You don’t have to steer clear of happy hour just because your parents are in town — you just have to know where to go. The bartenders might not know your name, but these bars aren’t too noisy and have menus with options other than french fries, while also not being stuffy or old-fashioned.
In fact, you might even have fun.
Southern Hospitality 1815 Adams Mill Road NW
Instead of subjecting your parents to loud, semi-sleazy joints like Brass Monkey or Madam’s Organ, ease them into the AdMo atmosphere at this comfort food hotspot.
Try SoHo’s warm drinks like the Kentucky Mocha with bourbon, Godiva liqueur, coffee and whipped cream or the Hot Toddy with whiskey, hot tea, honey and lime for $11. Or cool off with a Mexican screwdriver made with tequila, infused with strawberries, grapes, oranges, jalapeños and orange juice or a blackberry margarita for $10 each. Outdoor seating, plus tables upstairs, means you won’t have to fight for a spot at the bar.
The restaurant has dinner and brunch menus, but be sure to share dishes like $8 fried green tomatoes, $10 fish tacos and $13 shrimp and grits. Happy hour is from 4 to 7 p.m. on weekdays, with $4 drafts, $5 wines and $6 rails. Bottles of wine are also half-priced on Mondays and Thursdays.
Molly Malone’s 713 8th St. SE
Take your parents to this pub on Barracks Row, the busy strip of 8th Street two blocks from the Eastern Market Metro, where you can sit outside and people watch, or sit inside and catch the game — the Nats play in Phoenix this week.
The saloon has more than 50 beers on tap, from a San Diego IPA to Eggenberg Pils, brewed near an Austrian castle, to Hawaiian brew Kona Big Wave Golden Ale, to Irish beers like Guinness and Smithwick’s Ale, all for about $7. House whites and reds are $7 a glass and $27 a bottle, and they take reservations if your extended family or friends are in town.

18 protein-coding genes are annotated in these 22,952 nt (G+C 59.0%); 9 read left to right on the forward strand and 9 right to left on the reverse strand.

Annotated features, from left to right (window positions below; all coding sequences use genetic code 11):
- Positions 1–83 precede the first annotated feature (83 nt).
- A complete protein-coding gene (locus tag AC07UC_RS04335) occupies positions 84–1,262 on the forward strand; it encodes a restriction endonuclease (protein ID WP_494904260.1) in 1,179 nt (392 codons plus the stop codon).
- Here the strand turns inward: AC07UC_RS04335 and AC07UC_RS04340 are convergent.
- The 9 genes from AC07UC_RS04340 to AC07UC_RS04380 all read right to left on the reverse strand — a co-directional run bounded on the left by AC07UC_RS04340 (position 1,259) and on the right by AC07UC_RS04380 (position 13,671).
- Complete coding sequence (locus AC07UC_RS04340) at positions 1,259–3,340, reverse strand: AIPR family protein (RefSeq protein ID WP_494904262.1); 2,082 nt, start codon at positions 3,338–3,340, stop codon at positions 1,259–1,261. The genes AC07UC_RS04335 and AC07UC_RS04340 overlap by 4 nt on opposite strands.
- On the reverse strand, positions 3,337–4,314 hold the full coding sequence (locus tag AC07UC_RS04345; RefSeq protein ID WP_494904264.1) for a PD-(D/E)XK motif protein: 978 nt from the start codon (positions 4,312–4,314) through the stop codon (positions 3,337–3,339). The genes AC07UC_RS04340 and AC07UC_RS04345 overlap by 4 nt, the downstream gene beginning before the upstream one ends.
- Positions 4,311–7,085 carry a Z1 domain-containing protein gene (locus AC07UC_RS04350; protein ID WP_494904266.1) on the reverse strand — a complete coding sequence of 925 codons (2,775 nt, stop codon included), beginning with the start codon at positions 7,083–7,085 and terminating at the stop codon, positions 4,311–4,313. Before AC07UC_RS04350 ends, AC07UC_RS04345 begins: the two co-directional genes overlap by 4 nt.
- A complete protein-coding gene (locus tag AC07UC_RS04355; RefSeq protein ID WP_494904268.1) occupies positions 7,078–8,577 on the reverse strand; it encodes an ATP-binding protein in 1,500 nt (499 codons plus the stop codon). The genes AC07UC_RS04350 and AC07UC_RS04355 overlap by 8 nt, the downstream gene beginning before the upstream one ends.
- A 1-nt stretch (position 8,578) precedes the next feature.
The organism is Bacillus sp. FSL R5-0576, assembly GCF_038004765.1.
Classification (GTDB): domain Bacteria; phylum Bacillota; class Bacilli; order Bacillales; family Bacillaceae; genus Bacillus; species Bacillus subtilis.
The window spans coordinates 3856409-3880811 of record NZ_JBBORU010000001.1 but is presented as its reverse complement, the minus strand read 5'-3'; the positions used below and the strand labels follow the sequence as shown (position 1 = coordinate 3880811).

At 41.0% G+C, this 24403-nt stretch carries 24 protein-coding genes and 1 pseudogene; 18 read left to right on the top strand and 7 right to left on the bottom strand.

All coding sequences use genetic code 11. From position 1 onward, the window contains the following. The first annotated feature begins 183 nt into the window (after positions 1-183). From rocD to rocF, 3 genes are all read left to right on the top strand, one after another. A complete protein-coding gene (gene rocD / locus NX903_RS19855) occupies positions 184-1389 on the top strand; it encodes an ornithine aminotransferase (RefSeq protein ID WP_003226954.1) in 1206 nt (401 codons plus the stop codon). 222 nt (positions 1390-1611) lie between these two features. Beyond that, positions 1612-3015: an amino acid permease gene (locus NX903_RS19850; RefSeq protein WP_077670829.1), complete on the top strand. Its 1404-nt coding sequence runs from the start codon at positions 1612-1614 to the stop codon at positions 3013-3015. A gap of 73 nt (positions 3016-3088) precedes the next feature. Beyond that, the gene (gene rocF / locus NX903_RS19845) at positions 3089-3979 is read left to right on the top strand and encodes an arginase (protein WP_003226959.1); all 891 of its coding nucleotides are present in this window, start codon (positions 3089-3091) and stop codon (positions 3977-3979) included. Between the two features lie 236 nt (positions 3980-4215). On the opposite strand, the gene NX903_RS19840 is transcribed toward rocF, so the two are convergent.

Malone’s offers pub favorites like $14 bangers and mash (grilled sausage, mashed potatoes, sauteed spinach and gravy) and six barbecue pork sliders for $20, as well as a $14 salmon BLT and a $12 vegetarian option — grilled portobello mushrooms with spinach and feta on rye bread.
Sauf Haus 1216 18th St. NW
With large communal tables, fairy lights strung above the bar and beer (bier) imported from Germany, you can’t go wrong swinging by this beer garden with your parents.
Even on a Saturday night, Sauf Haus, which is located above Shake Shack, is clean and relatively quiet. One of the halls has a large TV and in the other room, live bands often play at night.
Its Bavarian imports include crisp juniper Pilsner, Hofbrau original and a dark brew called called Spaten Optimator. Beef brisket sliders and the platter special — two sausages, a spicy smoked pork sausage called Debreziner or Bauernswurst, pork and beef sausage with mustard seeds — are served with sauerkraut and a potato cake for $12. Two small pretzels cost $7 and for $20, you can get a two-pound pretzel.
Clyde’s 3236 M St. NW
You may not have noticed Clyde’s before. The restaurant and bar, located between Anthropologie and the little white Godiva shop, is a 15-minute walk from campus and has about half a dozen beers on tap as well as specialty cocktails. And with its upscale pub atmosphere, everyone will be in his or her comfort zone.
Some spring specials include the $10 mixes like the Honeysuckle Palmer (wild tea vodka, elderflower liqueur, lemonade and honey simple syrup), the Caliente Cooler (jalapeño tequila, orange liqueur, sour mix, orange juice and cucumber) and a classic mojito. Rail drinks cost $5 from 3 to 7 p.m. during the week.
As far as food goes, Clyde’s May special is $14 jumbo lump crab cakes served with asparagus and red quinoa. And on weekdays from 4 to 7 p.m., Clyde’s offers some steals for bar customers: $7 grass-fed burger with fries, $6 Caesar salad and $7 crab and artichoke dip with a baguette.